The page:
“White Noise” is a late-2022 Netflix release film, starring Adam Driver and Greta Gerwig. It is a screen adaptation of a 1985 book of the same name, and is written for the screen and directed by writer-director Noah Baumbach of “Marriage Story” and “Frances Ha” fame.
The film is a profound reflection on society’s dichotomy between necrophilia and abject terror at the idea of death — is what I’m sure Noah Baumbach would like me to say about his January release.
Unfortunately, it falls well short of anything positive I could say about it.
This is a story of the Gladney family, as they flee a toxic gas cloud and their own demons. Over three acts, we watch Jack, Babette and their three children navigate the landscapes of suburban America and of the countours of life, with a narrative repetition that dissolves the idea of absurdist comedy into the cinematic equivalent of a migraine.
If there is a joke to be got, I don’t get it.
We open to scenes of technicolour Americana in the 1980s, treated to the sights and sounds of a university campus coming alive after the humdrumness of the summer break.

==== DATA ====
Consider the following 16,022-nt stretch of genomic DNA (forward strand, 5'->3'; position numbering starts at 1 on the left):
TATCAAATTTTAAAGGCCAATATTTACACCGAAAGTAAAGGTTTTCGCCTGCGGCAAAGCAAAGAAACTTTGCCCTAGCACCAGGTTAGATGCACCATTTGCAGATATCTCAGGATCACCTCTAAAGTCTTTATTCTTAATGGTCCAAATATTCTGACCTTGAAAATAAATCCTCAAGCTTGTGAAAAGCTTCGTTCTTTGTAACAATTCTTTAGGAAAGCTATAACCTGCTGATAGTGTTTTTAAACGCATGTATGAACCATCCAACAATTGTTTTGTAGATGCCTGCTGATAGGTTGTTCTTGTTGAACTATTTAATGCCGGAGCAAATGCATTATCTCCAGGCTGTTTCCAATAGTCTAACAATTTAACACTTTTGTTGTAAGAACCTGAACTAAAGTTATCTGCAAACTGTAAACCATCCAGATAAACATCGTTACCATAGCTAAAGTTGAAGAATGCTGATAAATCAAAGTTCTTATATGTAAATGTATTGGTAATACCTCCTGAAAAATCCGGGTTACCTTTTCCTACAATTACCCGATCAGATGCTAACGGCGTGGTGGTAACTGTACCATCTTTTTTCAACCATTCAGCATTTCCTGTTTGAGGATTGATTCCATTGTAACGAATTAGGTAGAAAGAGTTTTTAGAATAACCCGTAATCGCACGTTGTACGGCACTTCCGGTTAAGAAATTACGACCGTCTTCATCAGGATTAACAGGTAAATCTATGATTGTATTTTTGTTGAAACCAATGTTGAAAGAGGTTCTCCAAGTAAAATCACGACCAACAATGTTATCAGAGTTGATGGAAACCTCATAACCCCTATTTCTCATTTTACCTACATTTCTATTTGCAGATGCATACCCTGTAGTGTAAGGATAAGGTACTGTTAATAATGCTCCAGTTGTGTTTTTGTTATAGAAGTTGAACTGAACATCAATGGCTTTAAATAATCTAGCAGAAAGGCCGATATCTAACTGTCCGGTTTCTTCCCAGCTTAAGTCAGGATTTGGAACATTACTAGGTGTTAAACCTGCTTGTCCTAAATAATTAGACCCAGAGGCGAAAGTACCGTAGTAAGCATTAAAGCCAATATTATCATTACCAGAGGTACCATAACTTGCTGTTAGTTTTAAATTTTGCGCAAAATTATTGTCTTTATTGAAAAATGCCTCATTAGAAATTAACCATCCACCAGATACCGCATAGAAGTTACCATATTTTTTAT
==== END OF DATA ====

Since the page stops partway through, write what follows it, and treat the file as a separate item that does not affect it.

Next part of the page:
Slowly, thereafter, we are treated to our protagonist, Jack, moving through his personal and professional life, sculpting the world we are about to inhabit for over 130 mindnumbing minutes.
He sits in his kitchen, surrounded by the chaos of his four children, embraces his wife, in the form of the bubbly but restrained Greta Gerwig, and goes to work.
He’s a professor at the university, in “Hitler Studies” (That becomes relevant), and the majority of the first act takes place here. His friendship with Don Cheadle’s Murray Suskin character, who is a professor of Modern Icons, acts as a canvas for some of this film’s most ruminative moments. They have two sets of exchanges in a vibrantly colour-coordinated supermarket.
This supermarket is where the whole “reflections on morality” theme manifests, through the acts, which would be fine, if not for Murray Suskin’s relentless narration of the themes his character was clearly made to embody.